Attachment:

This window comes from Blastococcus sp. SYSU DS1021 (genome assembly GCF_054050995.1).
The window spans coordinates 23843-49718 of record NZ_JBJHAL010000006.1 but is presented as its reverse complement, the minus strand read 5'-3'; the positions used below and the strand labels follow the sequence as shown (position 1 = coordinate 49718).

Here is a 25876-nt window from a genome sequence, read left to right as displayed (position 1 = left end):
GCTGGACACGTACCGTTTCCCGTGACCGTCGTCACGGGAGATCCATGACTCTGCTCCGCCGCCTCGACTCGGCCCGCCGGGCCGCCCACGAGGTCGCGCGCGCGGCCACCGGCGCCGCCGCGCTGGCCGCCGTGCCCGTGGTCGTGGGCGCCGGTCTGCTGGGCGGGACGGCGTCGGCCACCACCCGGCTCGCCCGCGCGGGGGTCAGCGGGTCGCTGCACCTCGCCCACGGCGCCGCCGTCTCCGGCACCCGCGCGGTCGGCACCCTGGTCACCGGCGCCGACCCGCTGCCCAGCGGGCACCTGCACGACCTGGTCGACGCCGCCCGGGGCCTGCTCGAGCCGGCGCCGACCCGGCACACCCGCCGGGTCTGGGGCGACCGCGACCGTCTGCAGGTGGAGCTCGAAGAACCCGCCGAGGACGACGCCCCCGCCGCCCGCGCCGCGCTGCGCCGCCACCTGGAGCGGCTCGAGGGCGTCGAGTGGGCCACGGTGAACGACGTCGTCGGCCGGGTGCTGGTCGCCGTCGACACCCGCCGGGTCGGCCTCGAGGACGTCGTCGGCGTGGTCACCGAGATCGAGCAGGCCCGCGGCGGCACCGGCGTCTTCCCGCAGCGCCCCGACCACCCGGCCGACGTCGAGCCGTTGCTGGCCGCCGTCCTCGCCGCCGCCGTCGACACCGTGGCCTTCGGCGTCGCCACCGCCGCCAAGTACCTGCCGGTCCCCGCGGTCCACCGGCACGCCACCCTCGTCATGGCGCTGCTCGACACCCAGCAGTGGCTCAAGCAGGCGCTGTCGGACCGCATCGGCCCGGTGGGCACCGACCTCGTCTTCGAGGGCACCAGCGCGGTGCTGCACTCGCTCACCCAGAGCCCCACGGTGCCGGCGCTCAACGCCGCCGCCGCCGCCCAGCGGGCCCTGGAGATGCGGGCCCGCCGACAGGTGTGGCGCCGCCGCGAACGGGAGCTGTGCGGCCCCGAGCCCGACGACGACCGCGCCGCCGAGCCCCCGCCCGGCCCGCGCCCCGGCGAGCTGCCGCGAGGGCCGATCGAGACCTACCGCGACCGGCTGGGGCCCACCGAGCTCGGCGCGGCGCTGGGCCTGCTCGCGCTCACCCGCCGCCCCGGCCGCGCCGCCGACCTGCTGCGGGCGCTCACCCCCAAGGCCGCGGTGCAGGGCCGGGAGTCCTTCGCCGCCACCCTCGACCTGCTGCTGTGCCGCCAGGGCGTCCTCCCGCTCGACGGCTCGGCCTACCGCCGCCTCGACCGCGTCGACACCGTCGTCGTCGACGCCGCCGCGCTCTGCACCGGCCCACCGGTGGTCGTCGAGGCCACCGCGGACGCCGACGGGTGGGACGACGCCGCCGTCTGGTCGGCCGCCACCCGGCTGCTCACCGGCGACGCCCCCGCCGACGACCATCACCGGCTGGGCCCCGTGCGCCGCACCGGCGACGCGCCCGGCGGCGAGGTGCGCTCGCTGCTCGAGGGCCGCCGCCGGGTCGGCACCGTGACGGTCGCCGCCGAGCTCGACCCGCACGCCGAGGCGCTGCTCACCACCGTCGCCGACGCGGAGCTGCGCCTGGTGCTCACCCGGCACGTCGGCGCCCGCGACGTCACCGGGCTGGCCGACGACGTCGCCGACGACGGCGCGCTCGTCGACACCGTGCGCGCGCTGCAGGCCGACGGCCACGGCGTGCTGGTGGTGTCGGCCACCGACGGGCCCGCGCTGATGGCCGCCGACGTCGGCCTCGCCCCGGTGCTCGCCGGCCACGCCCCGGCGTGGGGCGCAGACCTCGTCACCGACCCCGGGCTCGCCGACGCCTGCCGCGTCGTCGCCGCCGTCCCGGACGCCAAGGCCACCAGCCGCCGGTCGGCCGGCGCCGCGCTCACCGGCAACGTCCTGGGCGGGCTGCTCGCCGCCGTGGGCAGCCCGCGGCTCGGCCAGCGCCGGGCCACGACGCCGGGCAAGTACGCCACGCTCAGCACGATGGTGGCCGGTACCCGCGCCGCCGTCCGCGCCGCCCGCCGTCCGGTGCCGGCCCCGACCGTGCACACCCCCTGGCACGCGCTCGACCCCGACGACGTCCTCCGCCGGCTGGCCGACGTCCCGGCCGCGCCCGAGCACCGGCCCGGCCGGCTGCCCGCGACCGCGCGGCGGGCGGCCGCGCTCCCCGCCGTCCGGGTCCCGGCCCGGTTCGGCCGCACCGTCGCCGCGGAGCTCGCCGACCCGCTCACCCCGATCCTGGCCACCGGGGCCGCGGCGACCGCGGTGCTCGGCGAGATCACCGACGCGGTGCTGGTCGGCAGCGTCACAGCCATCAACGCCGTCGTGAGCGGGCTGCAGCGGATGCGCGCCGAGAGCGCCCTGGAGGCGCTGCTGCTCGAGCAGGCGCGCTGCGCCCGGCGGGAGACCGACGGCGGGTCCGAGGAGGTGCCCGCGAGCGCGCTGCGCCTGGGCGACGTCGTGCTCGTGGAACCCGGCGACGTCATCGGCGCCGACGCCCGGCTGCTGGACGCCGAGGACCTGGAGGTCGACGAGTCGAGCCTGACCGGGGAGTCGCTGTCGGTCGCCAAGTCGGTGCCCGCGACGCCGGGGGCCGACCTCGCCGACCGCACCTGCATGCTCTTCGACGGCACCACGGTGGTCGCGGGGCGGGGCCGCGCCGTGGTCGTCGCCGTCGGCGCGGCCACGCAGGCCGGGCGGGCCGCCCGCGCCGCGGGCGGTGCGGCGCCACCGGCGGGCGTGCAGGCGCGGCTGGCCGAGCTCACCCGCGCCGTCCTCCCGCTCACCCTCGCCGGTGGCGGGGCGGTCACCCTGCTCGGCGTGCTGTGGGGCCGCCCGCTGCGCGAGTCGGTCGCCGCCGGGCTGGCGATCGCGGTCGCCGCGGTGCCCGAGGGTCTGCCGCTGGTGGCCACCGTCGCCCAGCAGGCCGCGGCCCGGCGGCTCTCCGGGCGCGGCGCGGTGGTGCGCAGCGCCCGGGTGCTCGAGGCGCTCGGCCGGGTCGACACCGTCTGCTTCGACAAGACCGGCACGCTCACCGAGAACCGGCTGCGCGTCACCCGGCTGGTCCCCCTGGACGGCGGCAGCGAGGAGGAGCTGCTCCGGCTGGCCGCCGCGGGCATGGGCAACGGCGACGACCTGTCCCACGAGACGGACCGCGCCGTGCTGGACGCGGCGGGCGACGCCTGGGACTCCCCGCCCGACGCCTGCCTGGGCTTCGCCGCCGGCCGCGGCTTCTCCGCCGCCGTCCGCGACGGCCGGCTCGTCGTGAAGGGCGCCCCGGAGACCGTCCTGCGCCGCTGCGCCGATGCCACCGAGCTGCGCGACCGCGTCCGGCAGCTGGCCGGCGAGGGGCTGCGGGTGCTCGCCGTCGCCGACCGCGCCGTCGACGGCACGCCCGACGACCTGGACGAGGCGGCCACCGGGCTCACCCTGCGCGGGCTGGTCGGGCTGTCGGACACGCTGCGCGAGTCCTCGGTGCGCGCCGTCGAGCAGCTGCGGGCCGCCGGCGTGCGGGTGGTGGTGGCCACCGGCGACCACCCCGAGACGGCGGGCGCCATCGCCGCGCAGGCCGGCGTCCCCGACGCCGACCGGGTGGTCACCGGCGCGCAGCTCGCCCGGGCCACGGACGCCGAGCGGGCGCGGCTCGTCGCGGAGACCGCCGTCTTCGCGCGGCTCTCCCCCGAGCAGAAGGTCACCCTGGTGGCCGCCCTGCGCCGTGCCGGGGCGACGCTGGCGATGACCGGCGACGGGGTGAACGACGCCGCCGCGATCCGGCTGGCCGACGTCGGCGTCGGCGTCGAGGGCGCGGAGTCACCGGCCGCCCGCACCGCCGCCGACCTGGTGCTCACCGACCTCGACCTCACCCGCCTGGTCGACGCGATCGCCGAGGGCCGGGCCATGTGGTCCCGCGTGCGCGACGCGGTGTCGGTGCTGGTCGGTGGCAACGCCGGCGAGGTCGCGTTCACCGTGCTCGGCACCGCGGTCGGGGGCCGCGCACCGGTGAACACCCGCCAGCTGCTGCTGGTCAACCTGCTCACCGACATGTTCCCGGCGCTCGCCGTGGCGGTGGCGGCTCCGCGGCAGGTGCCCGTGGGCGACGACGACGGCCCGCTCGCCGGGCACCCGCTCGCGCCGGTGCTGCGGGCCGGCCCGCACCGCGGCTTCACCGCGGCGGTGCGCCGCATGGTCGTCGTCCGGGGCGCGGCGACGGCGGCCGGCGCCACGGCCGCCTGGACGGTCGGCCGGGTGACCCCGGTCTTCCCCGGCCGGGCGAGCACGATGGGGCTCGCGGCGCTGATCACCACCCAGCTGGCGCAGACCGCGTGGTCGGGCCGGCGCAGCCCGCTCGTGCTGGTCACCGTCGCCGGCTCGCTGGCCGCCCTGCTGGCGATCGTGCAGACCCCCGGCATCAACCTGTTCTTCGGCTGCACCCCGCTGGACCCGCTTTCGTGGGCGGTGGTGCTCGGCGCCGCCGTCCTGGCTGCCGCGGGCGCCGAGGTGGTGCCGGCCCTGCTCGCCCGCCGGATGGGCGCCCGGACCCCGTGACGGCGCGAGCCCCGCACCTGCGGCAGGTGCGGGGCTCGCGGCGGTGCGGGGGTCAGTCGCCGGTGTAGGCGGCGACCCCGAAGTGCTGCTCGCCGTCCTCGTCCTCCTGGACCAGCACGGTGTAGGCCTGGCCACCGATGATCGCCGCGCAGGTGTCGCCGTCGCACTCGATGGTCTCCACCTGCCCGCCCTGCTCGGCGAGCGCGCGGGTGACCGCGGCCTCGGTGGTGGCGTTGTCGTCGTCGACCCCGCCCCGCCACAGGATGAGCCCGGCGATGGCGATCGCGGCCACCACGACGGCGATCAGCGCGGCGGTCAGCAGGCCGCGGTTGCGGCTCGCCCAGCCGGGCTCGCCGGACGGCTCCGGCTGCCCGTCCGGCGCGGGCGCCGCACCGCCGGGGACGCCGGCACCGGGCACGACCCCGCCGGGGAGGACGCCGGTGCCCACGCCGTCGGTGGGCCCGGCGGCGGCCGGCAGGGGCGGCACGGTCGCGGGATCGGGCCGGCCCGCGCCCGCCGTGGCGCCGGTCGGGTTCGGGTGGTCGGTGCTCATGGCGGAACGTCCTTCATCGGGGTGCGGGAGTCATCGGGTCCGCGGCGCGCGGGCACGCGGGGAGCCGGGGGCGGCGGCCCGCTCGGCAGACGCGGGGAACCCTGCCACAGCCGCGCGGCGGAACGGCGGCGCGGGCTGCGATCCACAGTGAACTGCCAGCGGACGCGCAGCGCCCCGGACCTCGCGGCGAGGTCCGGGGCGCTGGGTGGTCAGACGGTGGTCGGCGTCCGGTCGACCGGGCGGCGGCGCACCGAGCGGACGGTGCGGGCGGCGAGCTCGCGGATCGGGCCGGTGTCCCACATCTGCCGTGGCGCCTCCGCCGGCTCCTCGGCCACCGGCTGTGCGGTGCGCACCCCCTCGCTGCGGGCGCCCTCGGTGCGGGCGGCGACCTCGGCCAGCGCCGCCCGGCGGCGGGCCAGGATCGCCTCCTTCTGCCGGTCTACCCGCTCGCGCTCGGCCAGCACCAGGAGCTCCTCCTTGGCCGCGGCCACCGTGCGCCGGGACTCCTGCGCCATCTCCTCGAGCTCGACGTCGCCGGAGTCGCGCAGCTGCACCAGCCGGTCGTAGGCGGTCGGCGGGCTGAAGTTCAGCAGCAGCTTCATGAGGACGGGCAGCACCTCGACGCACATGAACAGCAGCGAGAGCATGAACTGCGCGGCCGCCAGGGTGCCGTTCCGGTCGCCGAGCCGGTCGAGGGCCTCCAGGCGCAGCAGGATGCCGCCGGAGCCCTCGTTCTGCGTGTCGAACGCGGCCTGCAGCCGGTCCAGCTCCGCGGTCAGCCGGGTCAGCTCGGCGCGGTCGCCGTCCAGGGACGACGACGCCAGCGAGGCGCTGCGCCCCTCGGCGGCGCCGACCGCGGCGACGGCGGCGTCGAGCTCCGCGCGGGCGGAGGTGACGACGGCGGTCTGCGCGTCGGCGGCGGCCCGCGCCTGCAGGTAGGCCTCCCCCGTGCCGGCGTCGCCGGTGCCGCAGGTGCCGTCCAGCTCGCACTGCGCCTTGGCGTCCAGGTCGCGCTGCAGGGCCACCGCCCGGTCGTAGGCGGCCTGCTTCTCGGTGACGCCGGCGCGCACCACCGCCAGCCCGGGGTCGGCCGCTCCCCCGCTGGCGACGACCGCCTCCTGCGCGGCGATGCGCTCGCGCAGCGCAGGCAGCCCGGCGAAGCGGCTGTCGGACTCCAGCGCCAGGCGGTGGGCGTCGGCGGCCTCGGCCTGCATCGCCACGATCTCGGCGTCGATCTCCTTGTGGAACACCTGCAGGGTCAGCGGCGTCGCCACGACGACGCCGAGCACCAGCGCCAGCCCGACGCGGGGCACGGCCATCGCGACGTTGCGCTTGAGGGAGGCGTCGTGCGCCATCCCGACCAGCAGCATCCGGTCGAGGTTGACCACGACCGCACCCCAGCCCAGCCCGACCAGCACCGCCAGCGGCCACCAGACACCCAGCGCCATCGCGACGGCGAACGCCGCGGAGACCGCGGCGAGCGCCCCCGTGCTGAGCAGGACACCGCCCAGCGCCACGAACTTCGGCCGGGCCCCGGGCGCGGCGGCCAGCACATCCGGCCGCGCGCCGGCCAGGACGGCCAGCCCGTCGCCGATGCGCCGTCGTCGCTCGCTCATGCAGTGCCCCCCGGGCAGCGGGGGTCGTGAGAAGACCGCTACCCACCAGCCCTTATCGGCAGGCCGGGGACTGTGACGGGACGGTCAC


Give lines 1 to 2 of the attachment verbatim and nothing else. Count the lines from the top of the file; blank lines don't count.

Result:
This window comes from Blastococcus sp. SYSU DS1021 (genome assembly GCF_054050995.1).
The window spans coordinates 23843-49718 of record NZ_JBJHAL010000006.1 but is presented as its reverse complement, the minus strand read 5'-3'; the positions used below and the strand labels follow the sequence as shown (position 1 = coordinate 49718).